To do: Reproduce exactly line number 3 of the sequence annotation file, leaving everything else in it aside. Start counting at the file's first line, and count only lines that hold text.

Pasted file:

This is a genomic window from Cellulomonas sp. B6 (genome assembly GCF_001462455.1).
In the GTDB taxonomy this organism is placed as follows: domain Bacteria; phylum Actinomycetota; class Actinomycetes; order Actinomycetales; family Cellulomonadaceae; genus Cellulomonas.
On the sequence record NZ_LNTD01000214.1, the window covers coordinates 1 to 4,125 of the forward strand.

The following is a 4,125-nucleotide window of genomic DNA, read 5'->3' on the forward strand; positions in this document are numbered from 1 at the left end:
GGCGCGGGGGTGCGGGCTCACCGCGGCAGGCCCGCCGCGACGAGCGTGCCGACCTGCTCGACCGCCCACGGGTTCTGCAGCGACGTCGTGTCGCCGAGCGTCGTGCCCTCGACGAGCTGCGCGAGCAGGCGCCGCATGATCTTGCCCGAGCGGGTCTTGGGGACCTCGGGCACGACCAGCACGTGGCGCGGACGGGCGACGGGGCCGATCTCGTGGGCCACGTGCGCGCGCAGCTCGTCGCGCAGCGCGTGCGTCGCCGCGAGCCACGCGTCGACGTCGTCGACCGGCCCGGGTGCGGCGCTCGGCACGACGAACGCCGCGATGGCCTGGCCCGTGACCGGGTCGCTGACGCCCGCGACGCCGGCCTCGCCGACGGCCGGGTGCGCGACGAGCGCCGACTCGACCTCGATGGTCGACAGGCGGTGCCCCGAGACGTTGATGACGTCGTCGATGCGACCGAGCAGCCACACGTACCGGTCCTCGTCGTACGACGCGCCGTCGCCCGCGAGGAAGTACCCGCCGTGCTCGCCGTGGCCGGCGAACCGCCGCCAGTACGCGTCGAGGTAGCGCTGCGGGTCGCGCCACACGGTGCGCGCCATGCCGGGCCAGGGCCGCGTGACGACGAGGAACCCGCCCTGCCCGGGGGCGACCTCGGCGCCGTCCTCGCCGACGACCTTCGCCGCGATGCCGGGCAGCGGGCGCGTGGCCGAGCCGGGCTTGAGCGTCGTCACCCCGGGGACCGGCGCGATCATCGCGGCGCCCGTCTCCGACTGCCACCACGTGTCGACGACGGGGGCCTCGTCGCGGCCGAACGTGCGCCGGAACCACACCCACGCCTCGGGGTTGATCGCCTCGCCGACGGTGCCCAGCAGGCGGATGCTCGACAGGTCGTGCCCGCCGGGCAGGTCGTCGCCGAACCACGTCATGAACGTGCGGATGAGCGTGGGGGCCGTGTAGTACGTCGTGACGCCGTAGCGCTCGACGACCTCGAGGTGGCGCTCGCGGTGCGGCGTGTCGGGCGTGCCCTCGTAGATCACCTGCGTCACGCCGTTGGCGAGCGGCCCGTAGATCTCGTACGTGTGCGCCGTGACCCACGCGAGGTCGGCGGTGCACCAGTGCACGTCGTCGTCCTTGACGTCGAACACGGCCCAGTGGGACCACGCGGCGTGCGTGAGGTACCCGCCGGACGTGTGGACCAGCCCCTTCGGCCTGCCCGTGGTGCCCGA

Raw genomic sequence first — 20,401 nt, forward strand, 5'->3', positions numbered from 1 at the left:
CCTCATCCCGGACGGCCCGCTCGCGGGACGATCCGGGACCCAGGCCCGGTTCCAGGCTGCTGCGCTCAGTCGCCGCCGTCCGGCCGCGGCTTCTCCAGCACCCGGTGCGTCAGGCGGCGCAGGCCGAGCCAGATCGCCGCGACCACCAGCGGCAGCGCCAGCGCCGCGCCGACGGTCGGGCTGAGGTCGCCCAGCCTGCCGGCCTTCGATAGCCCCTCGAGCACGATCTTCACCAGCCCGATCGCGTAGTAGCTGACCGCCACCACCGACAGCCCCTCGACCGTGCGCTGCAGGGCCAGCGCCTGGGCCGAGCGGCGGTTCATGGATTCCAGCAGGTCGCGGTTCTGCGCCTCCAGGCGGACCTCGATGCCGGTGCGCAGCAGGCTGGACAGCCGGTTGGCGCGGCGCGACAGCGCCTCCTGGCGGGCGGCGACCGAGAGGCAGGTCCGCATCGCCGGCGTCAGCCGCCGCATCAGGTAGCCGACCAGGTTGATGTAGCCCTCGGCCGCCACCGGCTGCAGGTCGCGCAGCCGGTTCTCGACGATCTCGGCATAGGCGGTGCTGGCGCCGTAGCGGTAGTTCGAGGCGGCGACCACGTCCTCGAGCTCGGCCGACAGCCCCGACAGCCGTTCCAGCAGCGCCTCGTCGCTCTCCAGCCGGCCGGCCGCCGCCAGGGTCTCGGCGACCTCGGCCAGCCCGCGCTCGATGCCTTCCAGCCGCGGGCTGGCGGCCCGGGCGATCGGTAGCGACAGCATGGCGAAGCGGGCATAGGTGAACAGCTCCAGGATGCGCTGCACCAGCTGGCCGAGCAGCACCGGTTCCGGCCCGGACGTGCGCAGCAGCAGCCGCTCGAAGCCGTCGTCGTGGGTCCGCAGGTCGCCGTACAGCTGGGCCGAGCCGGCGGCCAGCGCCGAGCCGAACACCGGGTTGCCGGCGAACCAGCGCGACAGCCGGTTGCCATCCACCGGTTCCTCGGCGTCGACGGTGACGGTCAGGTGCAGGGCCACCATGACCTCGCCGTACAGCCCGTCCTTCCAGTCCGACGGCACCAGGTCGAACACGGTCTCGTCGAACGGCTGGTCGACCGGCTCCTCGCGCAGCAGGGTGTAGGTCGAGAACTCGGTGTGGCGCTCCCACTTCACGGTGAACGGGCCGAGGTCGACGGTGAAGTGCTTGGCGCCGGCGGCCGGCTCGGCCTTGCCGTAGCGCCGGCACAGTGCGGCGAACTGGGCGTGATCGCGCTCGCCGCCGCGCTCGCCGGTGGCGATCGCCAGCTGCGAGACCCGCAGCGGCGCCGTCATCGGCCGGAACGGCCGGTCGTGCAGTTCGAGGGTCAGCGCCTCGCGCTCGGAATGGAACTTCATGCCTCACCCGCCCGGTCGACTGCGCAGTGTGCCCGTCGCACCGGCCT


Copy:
On the sequence record NZ_LNTD01000214.1, the window covers coordinates 1 to 4,125 of the forward strand.